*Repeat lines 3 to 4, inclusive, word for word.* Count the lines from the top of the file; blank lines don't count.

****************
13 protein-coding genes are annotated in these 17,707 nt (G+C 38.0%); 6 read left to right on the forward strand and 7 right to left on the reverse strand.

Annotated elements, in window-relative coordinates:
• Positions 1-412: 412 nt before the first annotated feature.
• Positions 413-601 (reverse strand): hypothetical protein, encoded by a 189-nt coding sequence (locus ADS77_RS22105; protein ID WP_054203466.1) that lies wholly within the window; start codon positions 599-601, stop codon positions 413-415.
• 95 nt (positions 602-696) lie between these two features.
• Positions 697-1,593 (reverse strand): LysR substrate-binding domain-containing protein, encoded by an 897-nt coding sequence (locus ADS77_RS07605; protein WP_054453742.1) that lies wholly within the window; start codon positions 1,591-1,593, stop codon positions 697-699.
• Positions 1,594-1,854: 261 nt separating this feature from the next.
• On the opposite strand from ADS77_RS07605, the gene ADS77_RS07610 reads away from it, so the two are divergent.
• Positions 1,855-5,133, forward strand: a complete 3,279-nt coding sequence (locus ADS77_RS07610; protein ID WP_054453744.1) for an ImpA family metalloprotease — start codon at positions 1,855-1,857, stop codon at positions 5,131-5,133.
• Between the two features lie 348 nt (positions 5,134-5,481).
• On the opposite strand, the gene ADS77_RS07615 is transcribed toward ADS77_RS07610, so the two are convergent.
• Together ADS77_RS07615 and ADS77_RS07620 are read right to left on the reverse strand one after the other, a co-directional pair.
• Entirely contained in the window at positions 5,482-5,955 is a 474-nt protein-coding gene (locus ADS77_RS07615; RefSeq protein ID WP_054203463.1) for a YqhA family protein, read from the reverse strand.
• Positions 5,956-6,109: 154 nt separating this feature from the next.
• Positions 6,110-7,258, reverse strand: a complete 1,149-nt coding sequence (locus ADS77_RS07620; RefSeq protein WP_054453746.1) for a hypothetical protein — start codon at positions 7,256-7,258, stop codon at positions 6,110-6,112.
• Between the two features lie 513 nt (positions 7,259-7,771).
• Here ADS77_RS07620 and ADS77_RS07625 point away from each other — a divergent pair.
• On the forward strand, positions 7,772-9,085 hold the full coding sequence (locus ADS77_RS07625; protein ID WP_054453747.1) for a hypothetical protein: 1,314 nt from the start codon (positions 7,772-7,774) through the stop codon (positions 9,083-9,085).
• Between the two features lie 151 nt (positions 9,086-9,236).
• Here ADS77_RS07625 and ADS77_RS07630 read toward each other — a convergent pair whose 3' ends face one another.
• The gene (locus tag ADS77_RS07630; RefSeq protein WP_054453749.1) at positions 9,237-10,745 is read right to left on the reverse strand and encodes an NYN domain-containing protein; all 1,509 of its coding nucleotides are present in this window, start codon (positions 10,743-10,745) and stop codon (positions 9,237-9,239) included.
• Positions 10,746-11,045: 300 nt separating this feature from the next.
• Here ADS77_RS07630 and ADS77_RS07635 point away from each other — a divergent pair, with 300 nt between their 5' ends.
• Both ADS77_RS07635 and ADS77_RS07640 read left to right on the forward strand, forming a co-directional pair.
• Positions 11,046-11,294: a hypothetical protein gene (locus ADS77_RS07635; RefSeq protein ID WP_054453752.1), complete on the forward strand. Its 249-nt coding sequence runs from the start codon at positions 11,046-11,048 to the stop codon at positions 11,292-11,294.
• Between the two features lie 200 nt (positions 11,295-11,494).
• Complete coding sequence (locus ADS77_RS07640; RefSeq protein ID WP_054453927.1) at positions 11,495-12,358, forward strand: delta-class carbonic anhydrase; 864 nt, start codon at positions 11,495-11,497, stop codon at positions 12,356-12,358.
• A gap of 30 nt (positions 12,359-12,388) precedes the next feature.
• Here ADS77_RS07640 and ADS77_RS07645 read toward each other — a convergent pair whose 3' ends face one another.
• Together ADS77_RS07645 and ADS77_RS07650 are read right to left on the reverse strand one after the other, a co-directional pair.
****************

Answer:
• Positions 1-412: 412 nt before the first annotated feature.
• Positions 413-601 (reverse strand): hypothetical protein, encoded by a 189-nt coding sequence (locus ADS77_RS22105; protein ID WP_054203466.1) that lies wholly within the window; start codon positions 599-601, stop codon positions 413-415.